Coho will also hold on the inside corner of river bends. Some of this water can also be very shallow, meaning plugs may not be the best option. But if there’s any depth to these inside corners, especially in the form of ledges where coho might stack-up, then tossing plugs can be very effective. Even if it’s three feet deep, a plug can be worked slowly.
If casting from a boat, try getting the plug to land well beyond where the fish are holding. By the time the plug reaches it’s fishing depth, a depth achieved by reeling since most plugs float, you want to be in the thick of the school. Casting into shallow water and retrieving into deeper water is not always the best option, for if coho are gathered tight to shore, the plug may pass over them before reaching the desired depth.
Some of the best plug casting from a boat occurs in deep, slow moving water. This allows a lot of prime water to be covered, and in deeper waters, coho are more receptive to travel long distances to attack.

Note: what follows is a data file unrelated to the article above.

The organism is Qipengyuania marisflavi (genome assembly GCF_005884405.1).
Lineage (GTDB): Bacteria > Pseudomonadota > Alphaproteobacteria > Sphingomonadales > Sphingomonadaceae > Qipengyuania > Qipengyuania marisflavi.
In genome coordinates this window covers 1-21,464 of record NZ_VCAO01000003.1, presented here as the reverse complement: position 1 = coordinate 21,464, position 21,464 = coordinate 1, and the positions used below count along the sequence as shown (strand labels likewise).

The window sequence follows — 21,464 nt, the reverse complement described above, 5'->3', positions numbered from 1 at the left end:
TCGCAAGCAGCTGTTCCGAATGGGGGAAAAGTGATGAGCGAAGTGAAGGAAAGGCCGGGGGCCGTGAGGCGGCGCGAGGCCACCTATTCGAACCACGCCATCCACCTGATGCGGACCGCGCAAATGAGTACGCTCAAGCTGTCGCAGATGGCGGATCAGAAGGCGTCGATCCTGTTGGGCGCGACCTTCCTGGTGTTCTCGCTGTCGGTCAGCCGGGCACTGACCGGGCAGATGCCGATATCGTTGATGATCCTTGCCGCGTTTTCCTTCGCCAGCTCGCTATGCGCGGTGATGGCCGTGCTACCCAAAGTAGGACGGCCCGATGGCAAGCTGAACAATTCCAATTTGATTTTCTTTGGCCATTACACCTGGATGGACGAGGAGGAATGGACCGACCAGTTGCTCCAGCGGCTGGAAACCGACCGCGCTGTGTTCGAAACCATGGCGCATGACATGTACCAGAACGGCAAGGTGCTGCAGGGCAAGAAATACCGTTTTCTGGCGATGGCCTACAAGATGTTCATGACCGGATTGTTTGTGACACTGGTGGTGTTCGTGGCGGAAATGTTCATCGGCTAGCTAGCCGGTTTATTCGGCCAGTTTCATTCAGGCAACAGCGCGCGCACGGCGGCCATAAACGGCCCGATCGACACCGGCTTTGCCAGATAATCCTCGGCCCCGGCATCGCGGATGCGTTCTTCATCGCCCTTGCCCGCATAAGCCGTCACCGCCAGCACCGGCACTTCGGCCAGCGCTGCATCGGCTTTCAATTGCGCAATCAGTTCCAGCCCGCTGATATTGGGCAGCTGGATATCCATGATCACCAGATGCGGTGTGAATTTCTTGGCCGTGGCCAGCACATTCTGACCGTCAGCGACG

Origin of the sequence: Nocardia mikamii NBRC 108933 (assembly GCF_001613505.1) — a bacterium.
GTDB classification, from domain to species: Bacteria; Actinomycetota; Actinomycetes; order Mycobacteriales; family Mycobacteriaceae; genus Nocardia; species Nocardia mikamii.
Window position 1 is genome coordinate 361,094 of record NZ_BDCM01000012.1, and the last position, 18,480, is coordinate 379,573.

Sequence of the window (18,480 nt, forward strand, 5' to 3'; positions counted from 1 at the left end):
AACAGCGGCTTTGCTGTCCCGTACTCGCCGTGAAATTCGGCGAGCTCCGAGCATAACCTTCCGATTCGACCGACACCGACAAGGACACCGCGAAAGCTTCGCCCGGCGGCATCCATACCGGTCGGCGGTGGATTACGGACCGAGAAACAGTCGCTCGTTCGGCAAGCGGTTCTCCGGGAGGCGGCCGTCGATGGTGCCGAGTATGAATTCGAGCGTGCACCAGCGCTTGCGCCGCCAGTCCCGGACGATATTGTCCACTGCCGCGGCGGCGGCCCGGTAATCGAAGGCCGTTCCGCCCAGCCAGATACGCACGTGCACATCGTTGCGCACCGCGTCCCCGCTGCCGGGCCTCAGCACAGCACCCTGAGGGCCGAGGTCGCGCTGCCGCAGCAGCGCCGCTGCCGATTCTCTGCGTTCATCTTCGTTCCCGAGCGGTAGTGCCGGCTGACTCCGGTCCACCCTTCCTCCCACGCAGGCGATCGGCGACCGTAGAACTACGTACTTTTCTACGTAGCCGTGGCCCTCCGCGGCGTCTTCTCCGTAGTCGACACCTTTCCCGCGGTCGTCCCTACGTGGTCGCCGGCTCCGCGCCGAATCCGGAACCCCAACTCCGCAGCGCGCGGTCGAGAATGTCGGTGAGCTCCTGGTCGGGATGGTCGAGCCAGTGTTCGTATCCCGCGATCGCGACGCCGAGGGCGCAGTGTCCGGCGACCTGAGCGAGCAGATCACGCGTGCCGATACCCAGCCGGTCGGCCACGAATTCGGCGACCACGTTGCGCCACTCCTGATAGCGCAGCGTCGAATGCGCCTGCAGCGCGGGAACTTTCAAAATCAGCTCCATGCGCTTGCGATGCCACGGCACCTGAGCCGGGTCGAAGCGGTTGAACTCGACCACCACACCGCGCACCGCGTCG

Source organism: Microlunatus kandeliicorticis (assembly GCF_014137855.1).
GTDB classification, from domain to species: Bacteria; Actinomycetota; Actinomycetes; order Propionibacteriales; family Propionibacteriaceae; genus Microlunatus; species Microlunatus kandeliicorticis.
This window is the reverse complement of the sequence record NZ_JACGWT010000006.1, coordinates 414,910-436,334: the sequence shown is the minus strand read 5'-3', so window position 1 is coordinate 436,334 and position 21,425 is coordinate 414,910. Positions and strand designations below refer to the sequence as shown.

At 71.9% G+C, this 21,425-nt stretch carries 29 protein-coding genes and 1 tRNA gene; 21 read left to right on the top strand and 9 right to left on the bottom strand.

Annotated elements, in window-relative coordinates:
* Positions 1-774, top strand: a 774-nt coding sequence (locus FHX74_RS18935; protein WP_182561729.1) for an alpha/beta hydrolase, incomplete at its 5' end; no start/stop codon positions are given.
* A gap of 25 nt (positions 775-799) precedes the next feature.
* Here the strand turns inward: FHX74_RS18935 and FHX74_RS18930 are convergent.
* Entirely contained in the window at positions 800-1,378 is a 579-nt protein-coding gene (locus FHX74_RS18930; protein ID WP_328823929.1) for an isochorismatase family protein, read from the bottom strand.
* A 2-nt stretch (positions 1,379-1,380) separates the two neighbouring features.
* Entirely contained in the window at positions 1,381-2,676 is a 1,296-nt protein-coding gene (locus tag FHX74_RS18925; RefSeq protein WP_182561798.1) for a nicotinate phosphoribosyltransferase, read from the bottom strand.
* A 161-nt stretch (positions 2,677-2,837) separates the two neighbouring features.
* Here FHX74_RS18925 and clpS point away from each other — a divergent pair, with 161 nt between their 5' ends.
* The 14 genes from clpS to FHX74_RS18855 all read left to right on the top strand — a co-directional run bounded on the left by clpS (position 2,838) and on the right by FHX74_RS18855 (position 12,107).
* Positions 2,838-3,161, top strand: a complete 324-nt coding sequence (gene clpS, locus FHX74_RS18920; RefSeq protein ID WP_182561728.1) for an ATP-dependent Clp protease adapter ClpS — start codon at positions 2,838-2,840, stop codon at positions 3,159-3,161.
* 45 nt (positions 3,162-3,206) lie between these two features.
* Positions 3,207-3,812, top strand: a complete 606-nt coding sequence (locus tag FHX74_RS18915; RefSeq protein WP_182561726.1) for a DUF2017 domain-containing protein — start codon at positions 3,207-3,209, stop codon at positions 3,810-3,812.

If coho are tucked tight to shore, then the best approach is casting from the bank. Be sure to cast beyond the fish and reel just fast enough to get the plug within a few inches of the bottom, without getting hung in the rocks.
My favorite all-around plug for casting for cohos is the Mag Lip 4.5. The 3.5 size also works wonders, and last fall I heard of many people loving the 3.0 for casting in smaller, clear, coastal streams. Wrap the Mag Lip with herring, sardine or anchovy, and the presentation gets even better.

While fishing the Kenai River last Halloween with well-known, local guide, Mike Fenton (www.fentonbrosfishing.com), he introduced me to how effective wrapped plugs can be when targeting coho. “These coho love scents, just like the kings do,” Mike pointed out. “But the key to a good casting wrap is making sure the fillet stays in place through all the casting and retrieving,” he shares while putting multiple wraps on a plug with his bulk thread spool.
The 4.5 Mag Lip is also Mike’s favorite casting plug. Coho are so tenacious, this is not too big of a plug by any means. In fact, I like the larger size because it offers more bling, can carry more scent in the form or a wrap and the rattles send out agitating sounds coho seem to key in on. Wiggle Warts and Brad’s Wigglers are also popular casting plugs.